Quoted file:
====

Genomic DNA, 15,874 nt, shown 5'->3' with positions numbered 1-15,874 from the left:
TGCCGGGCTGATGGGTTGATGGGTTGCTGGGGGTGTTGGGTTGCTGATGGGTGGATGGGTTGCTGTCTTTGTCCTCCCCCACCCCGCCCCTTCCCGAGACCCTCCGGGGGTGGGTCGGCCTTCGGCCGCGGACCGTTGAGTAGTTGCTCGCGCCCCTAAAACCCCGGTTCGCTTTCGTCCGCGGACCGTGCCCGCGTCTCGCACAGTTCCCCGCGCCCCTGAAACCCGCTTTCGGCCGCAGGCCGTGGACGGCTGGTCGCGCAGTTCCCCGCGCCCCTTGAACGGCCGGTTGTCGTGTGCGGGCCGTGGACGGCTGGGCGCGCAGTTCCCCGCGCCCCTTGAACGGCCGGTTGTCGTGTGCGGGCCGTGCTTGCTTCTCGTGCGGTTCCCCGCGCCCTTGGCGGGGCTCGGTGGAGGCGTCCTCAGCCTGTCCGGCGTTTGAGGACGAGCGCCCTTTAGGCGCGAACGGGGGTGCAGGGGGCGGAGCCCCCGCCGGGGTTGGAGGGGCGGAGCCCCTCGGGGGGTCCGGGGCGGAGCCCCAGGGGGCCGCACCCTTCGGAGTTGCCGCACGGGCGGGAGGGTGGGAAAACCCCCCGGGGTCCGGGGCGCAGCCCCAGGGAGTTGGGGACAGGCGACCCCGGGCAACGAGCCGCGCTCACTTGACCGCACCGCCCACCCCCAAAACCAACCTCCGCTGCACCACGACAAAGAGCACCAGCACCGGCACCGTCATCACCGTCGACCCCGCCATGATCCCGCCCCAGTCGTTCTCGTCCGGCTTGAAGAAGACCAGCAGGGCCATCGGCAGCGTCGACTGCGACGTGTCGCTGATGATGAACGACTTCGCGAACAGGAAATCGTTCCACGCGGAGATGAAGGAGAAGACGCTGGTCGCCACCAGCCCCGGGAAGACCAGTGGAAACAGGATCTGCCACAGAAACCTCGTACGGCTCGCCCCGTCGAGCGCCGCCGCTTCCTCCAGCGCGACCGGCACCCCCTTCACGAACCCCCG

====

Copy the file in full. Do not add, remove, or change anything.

Genomic DNA, 15,874 nt, shown 5'->3' with positions numbered 1-15,874 from the left:
TGCCGGGCTGATGGGTTGATGGGTTGCTGGGGGTGTTGGGTTGCTGATGGGTGGATGGGTTGCTGTCTTTGTCCTCCCCCACCCCGCCCCTTCCCGAGACCCTCCGGGGGTGGGTCGGCCTTCGGCCGCGGACCGTTGAGTAGTTGCTCGCGCCCCTAAAACCCCGGTTCGCTTTCGTCCGCGGACCGTGCCCGCGTCTCGCACAGTTCCCCGCGCCCCTGAAACCCGCTTTCGGCCGCAGGCCGTGGACGGCTGGTCGCGCAGTTCCCCGCGCCCCTTGAACGGCCGGTTGTCGTGTGCGGGCCGTGGACGGCTGGGCGCGCAGTTCCCCGCGCCCCTTGAACGGCCGGTTGTCGTGTGCGGGCCGTGCTTGCTTCTCGTGCGGTTCCCCGCGCCCTTGGCGGGGCTCGGTGGAGGCGTCCTCAGCCTGTCCGGCGTTTGAGGACGAGCGCCCTTTAGGCGCGAACGGGGGTGCAGGGGGCGGAGCCCCCGCCGGGGTTGGAGGGGCGGAGCCCCTCGGGGGGTCCGGGGCGGAGCCCCAGGGGGCCGCACCCTTCGGAGTTGCCGCACGGGCGGGAGGGTGGGAAAACCCCCCGGGGTCCGGGGCGCAGCCCCAGGGAGTTGGGGACAGGCGACCCCGGGCAACGAGCCGCGCTCACTTGACCGCACCGCCCACCCCCAAAACCAACCTCCGCTGCACCACGACAAAGAGCACCAGCACCGGCACCGTCATCACCGTCGACCCCGCCATGATCCCGCCCCAGTCGTTCTCGTCCGGCTTGAAGAAGACCAGCAGGGCCATCGGCAGCGTCGACTGCGACGTGTCGCTGATGATGAACGACTTCGCGAACAGGAAATCGTTCCACGCGGAGATGAAGGAGAAGACGCTGGTCGCCACCAGCCCCGGGAAGACCAGTGGAAACAGGATCTGCCACAGAAACCTCGTACGGCTCGCCCCGTCGAGCGCCGCCGCTTCCTCCAGCGCGACCGGCACCCCCTTCACGAACCCCCG